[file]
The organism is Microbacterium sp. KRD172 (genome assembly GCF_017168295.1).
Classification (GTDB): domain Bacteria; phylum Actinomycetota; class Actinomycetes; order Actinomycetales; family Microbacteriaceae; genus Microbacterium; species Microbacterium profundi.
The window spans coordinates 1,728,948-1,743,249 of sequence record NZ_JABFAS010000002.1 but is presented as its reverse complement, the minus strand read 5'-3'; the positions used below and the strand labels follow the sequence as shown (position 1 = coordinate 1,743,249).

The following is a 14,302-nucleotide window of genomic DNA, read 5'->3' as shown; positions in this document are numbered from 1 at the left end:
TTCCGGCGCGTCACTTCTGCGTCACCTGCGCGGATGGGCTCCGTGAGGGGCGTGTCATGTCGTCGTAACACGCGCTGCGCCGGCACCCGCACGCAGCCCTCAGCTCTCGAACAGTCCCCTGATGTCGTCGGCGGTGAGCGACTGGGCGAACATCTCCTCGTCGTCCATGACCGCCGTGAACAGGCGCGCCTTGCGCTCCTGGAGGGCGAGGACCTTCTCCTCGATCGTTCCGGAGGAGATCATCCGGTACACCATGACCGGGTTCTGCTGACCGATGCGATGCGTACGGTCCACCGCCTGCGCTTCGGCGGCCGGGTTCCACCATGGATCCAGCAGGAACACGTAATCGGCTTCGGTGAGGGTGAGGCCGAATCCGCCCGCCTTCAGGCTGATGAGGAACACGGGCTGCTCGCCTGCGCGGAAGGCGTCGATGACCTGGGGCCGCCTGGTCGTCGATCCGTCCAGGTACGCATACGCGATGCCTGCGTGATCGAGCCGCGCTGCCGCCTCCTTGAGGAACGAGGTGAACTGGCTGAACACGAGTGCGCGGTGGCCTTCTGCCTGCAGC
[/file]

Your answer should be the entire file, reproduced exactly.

The organism is Microbacterium sp. KRD172 (genome assembly GCF_017168295.1).
Classification (GTDB): domain Bacteria; phylum Actinomycetota; class Actinomycetes; order Actinomycetales; family Microbacteriaceae; genus Microbacterium; species Microbacterium profundi.
The window spans coordinates 1,728,948-1,743,249 of sequence record NZ_JABFAS010000002.1 but is presented as its reverse complement, the minus strand read 5'-3'; the positions used below and the strand labels follow the sequence as shown (position 1 = coordinate 1,743,249).

The following is a 14,302-nucleotide window of genomic DNA, read 5'->3' as shown; positions in this document are numbered from 1 at the left end:
TTCCGGCGCGTCACTTCTGCGTCACCTGCGCGGATGGGCTCCGTGAGGGGCGTGTCATGTCGTCGTAACACGCGCTGCGCCGGCACCCGCACGCAGCCCTCAGCTCTCGAACAGTCCCCTGATGTCGTCGGCGGTGAGCGACTGGGCGAACATCTCCTCGTCGTCCATGACCGCCGTGAACAGGCGCGCCTTGCGCTCCTGGAGGGCGAGGACCTTCTCCTCGATCGTTCCGGAGGAGATCATCCGGTACACCATGACCGGGTTCTGCTGACCGATGCGATGCGTACGGTCCACCGCCTGCGCTTCGGCGGCCGGGTTCCACCATGGATCCAGCAGGAACACGTAATCGGCTTCGGTGAGGGTGAGGCCGAATCCGCCCGCCTTCAGGCTGATGAGGAACACGGGCTGCTCGCCTGCGCGGAAGGCGTCGATGACCTGGGGCCGCCTGGTCGTCGATCCGTCCAGGTACGCATACGCGATGCCTGCGTGATCGAGCCGCGCTGCCGCCTCCTTGAGGAACGAGGTGAACTGGCTGAACACGAGTGCGCGGTGGCCTTCTGCCTGCAGC